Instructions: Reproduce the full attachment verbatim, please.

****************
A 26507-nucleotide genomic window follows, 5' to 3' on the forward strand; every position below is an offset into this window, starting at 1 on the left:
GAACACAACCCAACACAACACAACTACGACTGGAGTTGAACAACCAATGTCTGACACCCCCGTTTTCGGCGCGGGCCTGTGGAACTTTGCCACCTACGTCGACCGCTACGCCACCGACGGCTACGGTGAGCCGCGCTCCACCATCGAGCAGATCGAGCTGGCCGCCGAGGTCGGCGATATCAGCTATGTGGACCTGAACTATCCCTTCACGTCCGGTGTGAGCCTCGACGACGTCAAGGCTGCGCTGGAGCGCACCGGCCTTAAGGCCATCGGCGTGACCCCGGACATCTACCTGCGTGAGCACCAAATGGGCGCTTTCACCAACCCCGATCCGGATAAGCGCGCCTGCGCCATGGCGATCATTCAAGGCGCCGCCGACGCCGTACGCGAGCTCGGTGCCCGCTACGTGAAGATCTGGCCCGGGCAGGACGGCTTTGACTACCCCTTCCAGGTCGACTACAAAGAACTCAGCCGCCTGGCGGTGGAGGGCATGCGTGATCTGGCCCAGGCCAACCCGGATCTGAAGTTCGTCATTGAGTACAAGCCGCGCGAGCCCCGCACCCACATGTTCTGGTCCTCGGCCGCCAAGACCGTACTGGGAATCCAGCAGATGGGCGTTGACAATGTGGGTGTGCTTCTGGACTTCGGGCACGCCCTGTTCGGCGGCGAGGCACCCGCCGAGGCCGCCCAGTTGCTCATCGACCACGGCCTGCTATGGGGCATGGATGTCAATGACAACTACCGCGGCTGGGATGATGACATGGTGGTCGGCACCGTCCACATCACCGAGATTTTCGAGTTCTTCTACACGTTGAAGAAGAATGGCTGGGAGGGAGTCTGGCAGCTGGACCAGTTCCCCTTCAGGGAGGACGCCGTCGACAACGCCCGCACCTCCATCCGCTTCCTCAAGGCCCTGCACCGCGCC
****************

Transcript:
A 26507-nucleotide genomic window follows, 5' to 3' on the forward strand; every position below is an offset into this window, starting at 1 on the left:
GAACACAACCCAACACAACACAACTACGACTGGAGTTGAACAACCAATGTCTGACACCCCCGTTTTCGGCGCGGGCCTGTGGAACTTTGCCACCTACGTCGACCGCTACGCCACCGACGGCTACGGTGAGCCGCGCTCCACCATCGAGCAGATCGAGCTGGCCGCCGAGGTCGGCGATATCAGCTATGTGGACCTGAACTATCCCTTCACGTCCGGTGTGAGCCTCGACGACGTCAAGGCTGCGCTGGAGCGCACCGGCCTTAAGGCCATCGGCGTGACCCCGGACATCTACCTGCGTGAGCACCAAATGGGCGCTTTCACCAACCCCGATCCGGATAAGCGCGCCTGCGCCATGGCGATCATTCAAGGCGCCGCCGACGCCGTACGCGAGCTCGGTGCCCGCTACGTGAAGATCTGGCCCGGGCAGGACGGCTTTGACTACCCCTTCCAGGTCGACTACAAAGAACTCAGCCGCCTGGCGGTGGAGGGCATGCGTGATCTGGCCCAGGCCAACCCGGATCTGAAGTTCGTCATTGAGTACAAGCCGCGCGAGCCCCGCACCCACATGTTCTGGTCCTCGGCCGCCAAGACCGTACTGGGAATCCAGCAGATGGGCGTTGACAATGTGGGTGTGCTTCTGGACTTCGGGCACGCCCTGTTCGGCGGCGAGGCACCCGCCGAGGCCGCCCAGTTGCTCATCGACCACGGCCTGCTATGGGGCATGGATGTCAATGACAACTACCGCGGCTGGGATGATGACATGGTGGTCGGCACCGTCCACATCACCGAGATTTTCGAGTTCTTCTACACGTTGAAGAAGAATGGCTGGGAGGGAGTCTGGCAGCTGGACCAGTTCCCCTTCAGGGAGGACGCCGTCGACAACGCCCGCACCTCCATCCGCTTCCTCAAGGCCCTGCACCGCGCC